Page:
Limitations

Small sample size was the limitation of the study.

Conclusion

The clinical morphology and dermoscopy may not differentiate between various types of non-infectious non-eczematous inflammatory tattoo reactions. The immunological profile supports a delayed hypersensitivity reaction due to contact sensitisation to tattoo pigment, and CD8 positive T cells play a central role in executing various pathological reaction patterns, both in the epidermis and dermis.

Keywords

Dermoscopy
pathology
reaction
tattoo

Plain Language Summary

Tattoo-associated complications are increasing due to the popularity of decorative tattoos in India. The exact cause of various tattoo-associated reactions is not well-known and their dermoscopic features are rarely reported. This study aimed to delineate patients' clinical, dermoscopic and immunopathological details with tattoo reactions that were not infectious or eczematous. The authors evaluated the aforementioned features of noninfectious noneczematous tattoo reactions in five patients with six lesions. Morphologically, the reactions presented as erythematous or blue-gray flat-topped to verrucous papules and plaques. Dermoscopy showed a central white to pink-white structureless area, a peripheral gray-white to bluish-white structureless area, white scales, comedo-like opening with keratotic plugging, milia-like cysts and shiny white structures. All but one lesion had a combination of pathological reaction patterns. Immunohistochemistry showed increased epidermal and dermal Langerhans cells, predominantly CD8 positive T cells in the epidermis and dermis, sparse dermal B cells and CD4 positive T cells, reduced T regulatory cells and a complete absence of CD56 positive natural killer cells. The authors concluded that clinical morphology and dermoscopy might not differentiate between various types of noninfectious noneczematous inflammatory tattoo reactions and CD8 T cells play a central role in executing various pathological reaction patterns, both in the epidermis and dermis.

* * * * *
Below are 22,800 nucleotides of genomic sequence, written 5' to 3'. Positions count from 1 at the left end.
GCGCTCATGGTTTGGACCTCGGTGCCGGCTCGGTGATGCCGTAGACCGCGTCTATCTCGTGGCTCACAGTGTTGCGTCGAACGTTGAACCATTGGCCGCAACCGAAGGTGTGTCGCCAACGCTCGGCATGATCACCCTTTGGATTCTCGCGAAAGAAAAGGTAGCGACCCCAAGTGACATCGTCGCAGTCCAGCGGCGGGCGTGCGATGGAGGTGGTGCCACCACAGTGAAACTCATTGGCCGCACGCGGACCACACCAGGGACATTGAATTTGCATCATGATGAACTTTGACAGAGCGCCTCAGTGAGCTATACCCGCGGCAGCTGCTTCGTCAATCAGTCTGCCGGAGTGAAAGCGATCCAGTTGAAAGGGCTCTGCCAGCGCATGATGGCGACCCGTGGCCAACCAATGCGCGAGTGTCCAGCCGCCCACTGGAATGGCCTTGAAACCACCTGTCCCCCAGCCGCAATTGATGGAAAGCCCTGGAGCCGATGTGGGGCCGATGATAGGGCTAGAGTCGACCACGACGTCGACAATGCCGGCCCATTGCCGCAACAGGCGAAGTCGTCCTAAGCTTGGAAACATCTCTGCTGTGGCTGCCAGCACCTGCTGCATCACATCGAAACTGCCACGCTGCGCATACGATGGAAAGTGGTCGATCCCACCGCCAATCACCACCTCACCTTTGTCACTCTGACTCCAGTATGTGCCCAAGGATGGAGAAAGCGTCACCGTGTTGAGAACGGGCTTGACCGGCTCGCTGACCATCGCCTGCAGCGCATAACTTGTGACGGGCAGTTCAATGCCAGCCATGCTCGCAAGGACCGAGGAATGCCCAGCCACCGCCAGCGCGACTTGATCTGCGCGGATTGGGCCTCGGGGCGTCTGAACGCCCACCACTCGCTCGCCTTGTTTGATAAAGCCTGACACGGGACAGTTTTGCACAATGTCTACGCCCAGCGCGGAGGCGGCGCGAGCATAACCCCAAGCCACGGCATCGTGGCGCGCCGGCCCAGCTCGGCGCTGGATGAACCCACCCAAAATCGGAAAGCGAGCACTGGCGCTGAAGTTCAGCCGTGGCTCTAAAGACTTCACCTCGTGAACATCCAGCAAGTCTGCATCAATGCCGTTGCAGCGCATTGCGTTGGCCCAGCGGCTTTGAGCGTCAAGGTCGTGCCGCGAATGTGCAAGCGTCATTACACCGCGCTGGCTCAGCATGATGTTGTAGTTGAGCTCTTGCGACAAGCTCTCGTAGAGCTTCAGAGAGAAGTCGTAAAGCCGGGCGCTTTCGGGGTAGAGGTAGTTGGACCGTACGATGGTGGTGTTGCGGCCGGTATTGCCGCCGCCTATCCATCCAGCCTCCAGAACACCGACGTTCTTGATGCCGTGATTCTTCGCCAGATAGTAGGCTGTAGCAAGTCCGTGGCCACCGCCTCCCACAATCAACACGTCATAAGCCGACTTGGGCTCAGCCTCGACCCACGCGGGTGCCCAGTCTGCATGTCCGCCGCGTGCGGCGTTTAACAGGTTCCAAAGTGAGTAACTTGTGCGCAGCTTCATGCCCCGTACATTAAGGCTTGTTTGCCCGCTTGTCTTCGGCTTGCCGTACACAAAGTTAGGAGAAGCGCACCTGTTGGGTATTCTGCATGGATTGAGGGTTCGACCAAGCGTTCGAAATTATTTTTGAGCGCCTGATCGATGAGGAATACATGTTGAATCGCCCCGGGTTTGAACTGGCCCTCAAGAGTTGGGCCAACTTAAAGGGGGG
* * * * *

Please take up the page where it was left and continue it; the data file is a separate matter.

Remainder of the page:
Introduction

The popularity of decorative tattoos in recent years has led to an increase in tattoo-associated complications. The complications can be broadly divided into infectious, inflammatory, and neoplastic groups.1,2 The inflammatory group encompasses a spectrum of reaction patterns, such as eczematous, lichenoid, granulomatous, pseudoepitheliomatous hyperplasia and pseudolymphoma and their diagnosis solely depend upon histopathological examination.3 The dermoscopic details of various inflammatory tattoo reaction patterns are sparsely reported. In addition, the exact pathogeneses of various reaction patterns are still not clear. We aimed to retrospectively study the clinical, dermoscopic and immunopathological details of patients with non-infectious non-eczematous inflammatory tattoo reaction patterns in a tertiary care centre of East India.